MODELS (Left to right): Xavier Brown ’23 (theater) and Pearl Vaynman (senior, music performance)

Designed by Rebecca Guzzi M.F.A. ’13 

For the princess in this fantastical production based on a 1925 opera about a spoiled child, Guzzi devised a costume evocative of glossy beauty and fashion magazines. She designed the extravagant gown with a tulle and taffeta skirt in multiple shades of yellow and gold, giving it more depth when lit onstage. But, she confesses, she most reveled in making the characters look disheveled: A chorus of gritty urban animals displays shredded layers, incorporating plastic bags, feathers and twigs, and for a nestlike headpiece, “a party-store Halloween raven that an undergraduate student painted to look like a city pigeon.” Guzzi, who won an Emmy in 2019 for FX’s The Assassination of Gianni Versace: American Crime Story and has earned two more nominations, says, “It was this type of creative involvement from so many hands in the department that made this project particularly rewarding.”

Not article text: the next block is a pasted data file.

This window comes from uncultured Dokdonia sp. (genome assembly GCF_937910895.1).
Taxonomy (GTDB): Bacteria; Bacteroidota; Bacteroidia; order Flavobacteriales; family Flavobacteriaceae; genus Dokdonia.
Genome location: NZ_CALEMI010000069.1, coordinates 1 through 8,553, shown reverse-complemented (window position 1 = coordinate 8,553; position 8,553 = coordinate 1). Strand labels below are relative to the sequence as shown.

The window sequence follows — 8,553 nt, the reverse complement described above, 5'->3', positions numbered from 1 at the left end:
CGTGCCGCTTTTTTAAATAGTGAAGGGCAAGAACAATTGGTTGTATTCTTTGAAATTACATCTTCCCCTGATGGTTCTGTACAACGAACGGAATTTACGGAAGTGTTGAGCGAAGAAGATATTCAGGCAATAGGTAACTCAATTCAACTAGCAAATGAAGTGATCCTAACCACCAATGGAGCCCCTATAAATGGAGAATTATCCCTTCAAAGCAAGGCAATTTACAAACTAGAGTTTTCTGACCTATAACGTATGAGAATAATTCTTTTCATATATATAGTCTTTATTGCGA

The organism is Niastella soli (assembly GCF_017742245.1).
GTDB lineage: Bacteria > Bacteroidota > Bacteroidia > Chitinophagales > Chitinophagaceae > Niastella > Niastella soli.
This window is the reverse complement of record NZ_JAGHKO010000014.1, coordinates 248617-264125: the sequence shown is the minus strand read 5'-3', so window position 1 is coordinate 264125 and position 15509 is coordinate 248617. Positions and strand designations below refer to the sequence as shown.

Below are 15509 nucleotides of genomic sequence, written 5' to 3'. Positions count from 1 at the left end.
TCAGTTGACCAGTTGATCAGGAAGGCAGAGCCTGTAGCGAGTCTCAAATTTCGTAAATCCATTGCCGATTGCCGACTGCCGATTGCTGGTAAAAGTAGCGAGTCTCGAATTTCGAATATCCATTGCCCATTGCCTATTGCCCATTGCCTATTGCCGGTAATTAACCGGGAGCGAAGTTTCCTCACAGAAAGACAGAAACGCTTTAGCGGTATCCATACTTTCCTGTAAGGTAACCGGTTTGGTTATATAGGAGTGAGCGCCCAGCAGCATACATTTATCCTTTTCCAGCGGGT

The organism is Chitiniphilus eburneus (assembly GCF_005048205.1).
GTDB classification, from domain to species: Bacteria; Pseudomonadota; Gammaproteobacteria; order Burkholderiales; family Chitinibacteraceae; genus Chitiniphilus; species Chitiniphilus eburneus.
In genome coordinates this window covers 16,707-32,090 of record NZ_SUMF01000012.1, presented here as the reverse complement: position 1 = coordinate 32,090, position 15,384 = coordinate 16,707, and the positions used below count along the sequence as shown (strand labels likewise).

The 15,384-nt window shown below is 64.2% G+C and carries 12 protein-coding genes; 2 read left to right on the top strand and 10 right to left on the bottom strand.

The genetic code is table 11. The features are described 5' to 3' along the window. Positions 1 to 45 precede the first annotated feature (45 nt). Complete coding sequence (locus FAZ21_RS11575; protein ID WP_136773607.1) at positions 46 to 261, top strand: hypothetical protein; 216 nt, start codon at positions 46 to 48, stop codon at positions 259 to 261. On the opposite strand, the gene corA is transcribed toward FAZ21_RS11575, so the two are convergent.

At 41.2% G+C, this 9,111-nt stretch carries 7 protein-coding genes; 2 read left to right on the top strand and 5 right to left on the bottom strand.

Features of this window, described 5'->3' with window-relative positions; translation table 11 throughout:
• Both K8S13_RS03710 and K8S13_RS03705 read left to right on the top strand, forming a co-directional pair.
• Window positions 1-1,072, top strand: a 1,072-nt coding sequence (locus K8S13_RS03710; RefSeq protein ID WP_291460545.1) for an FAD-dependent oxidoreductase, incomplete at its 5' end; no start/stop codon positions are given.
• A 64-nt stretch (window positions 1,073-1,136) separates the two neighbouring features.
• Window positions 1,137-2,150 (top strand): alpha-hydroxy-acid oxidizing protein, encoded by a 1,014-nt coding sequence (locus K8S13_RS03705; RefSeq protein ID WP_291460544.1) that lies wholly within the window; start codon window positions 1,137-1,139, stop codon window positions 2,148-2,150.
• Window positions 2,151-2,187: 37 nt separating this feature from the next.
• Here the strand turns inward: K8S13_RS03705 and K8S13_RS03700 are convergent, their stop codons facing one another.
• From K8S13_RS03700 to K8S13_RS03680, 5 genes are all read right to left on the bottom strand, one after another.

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MODEL: Madeline Reynolds M.M. ’23

Designed by Sophia Weltman M.F.A. ’23

When Weltman looked into past iterations of this playfully surreal, gender-bending 1917 French play turned 1947 opera, her takeaway was to “just have fun with this,” she says. “I was excited, because it felt boundaryless — except for the budget.” She economized by using materials like Los Angeles Apparel gym shorts, white sneakers revamped with leather paint, and for comic effect in a duel, “cheapo” dummy hands purchased on Amazon. Her splurge? A swanky baby-blue geometric suit for the son, who is said to be “worth his weight in gold.” Weltman took her inspiration for the outfit from Thomas Gainsborough’s 18th-century oil painting The Blue Boy, a Gucci suit and Boy Scout uniforms. Weltman, who is following her M.F.A. in costume design with a Ph.D. in theater and performance studies at UCLA, says, “Having a whole year to work on that production was such a luxury.”